Toespraak door Ivo Opstelten, minister van Veiligheid en Justitie, bij de derde International Conference on National Safety & Security, ‘Resilient Citizens in a Resilient Society’, Kurhaus Hotel, Scheveningen, 6 February 2012. Engels uitgesproken.
Ladies and gentlemen,
Welcome to the Kurhaus! This splendid hotel was built in 1885, and reminds us of the time when Scheveningen was a fashionable seaside resort. It was the first of its kind in the Netherlands. Members of the royal houses of Europe flocked here, and so did many other distinguished international guests. They came to the coast because the sea was said to improve your health and to cure diseases.
I see a striking parallel with this conference. You, too, are a distinguished international group. You lead public and private organisations from all over the world, concerned with national security issues. And you, too, are here to build up resistance to the ailments of the world. Not your own resistance, but that of society as a whole. We’re going to spend the next two days together, trying to make our societies more resilient to crises and disasters.
The conference is located here, on the healthy Dutch coast. And on this rather chilly winter day I would like to extend an especially warm welcome to our French co-hosts in the person of Mr Francis Delon, Secretary-General for Defence and National Security.
Ladies and gentlemen, many different countries are represented here today. But we all face a common challenge: protecting our societies from threats and crises. Not just ‘classic threats’, like floods and earthquakes. They still occur, of course, and can cause enormous damage. So we need to make sure we can cope with such dangers. But we also face relatively new threats. Our societies depend increasingly on technology, which makes us all the more vulnerable when these systems fail. A power cut or a breakdown in vital ICT systems can have an enormous social impact. And risks like these aren’t always confined to a single country. Nowadays, countries are increasingly interdependent, and risks have a much wider impact. And there are other threats that are not hampered by national borders. Like pandemics, or geopolitical threats. These can have a major impact on the supply of energy, raw materials and food. They can also prompt terrorist attacks. We need to be properly armed against risks like these, too.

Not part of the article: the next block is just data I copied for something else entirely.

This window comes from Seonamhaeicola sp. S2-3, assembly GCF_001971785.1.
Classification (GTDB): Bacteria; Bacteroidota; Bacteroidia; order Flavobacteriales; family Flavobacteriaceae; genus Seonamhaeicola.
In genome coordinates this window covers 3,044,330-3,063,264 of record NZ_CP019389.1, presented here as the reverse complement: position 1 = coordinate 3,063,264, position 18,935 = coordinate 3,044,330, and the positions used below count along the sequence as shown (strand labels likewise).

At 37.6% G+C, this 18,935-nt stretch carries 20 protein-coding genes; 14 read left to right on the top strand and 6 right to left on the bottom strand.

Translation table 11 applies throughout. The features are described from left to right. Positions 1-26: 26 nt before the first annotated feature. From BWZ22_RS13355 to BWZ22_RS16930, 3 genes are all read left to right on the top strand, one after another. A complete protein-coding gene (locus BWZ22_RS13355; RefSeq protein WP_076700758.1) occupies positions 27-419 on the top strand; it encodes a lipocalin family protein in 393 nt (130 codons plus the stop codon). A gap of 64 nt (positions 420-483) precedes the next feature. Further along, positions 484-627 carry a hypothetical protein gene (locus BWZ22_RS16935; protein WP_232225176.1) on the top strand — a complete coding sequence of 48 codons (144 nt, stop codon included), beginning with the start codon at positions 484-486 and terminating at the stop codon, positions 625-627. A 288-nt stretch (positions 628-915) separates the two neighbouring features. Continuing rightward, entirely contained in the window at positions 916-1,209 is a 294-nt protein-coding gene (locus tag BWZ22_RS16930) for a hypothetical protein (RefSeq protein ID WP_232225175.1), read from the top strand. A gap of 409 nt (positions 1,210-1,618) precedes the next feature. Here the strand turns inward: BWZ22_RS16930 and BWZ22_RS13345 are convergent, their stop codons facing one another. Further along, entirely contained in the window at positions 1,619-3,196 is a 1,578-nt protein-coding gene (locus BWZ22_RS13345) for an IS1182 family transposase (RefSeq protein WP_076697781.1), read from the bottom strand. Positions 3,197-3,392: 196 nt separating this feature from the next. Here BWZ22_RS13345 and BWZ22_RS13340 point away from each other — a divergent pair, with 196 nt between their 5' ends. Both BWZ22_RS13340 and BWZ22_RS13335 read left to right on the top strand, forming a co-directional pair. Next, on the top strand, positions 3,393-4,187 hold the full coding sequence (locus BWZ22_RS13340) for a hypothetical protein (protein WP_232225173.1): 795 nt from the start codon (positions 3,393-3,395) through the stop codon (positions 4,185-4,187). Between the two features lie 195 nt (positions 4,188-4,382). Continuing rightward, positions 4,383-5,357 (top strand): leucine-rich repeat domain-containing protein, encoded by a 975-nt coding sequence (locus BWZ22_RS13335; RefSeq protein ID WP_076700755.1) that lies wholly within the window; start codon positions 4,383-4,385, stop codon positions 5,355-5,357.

So Mr Delon and I are delighted to have such a select international group of crisis management experts with us today. The central theme of this conference is ‘Resilient citizens in a resilient society’. The challenge is to protect our societies better against crises and disasters. I am firmly convinced that three elements are needed for an effective approach:
First, you need to know what you want to protect: what vital interests are at stake?
Then you need to identify the concrete threats to these interests, and therefore to society.
Thirdly, you need to know what measures to take to increase your resilience to those threats.
You could see these elements as three sides of a triangle, all equally important. To prevent or manage a crisis, you need to pay attention to all three sides. And you need to take concrete action in all three areas. Only then can you manage crises properly and cooperate effectively with other countries. I believe it would be a big step forward if this conference helps us to identify measures in all three areas that can be applied across the board.
Lately we have invested heavily in developing risk analysis instruments. And rightly so. We need a clear picture of possible threats, both natural and man-made. But I am a man of action. Simply knowing what threatens us is not enough. We need to take concrete measures to prevent threats – both known and unknown – from disrupting society.
So we need to increase our resilience. But how? I believe that government cannot act on its own. It needs to work closely with private partners who can each make a vital contribution to preventing crises and mitigate the consequences.
A good example of this here in the Netherlands is the National Cyber Security Centre, launched last month. The NCSC consists of a solid core of government organisations, that will soon be strengthened by private sector partners, especially from vital sectors like energy, transport, telecoms and ICT. This partnership will allow us to learn a lot from one another, so that we are better prepared for ICT crises and can respond decisively when they occur.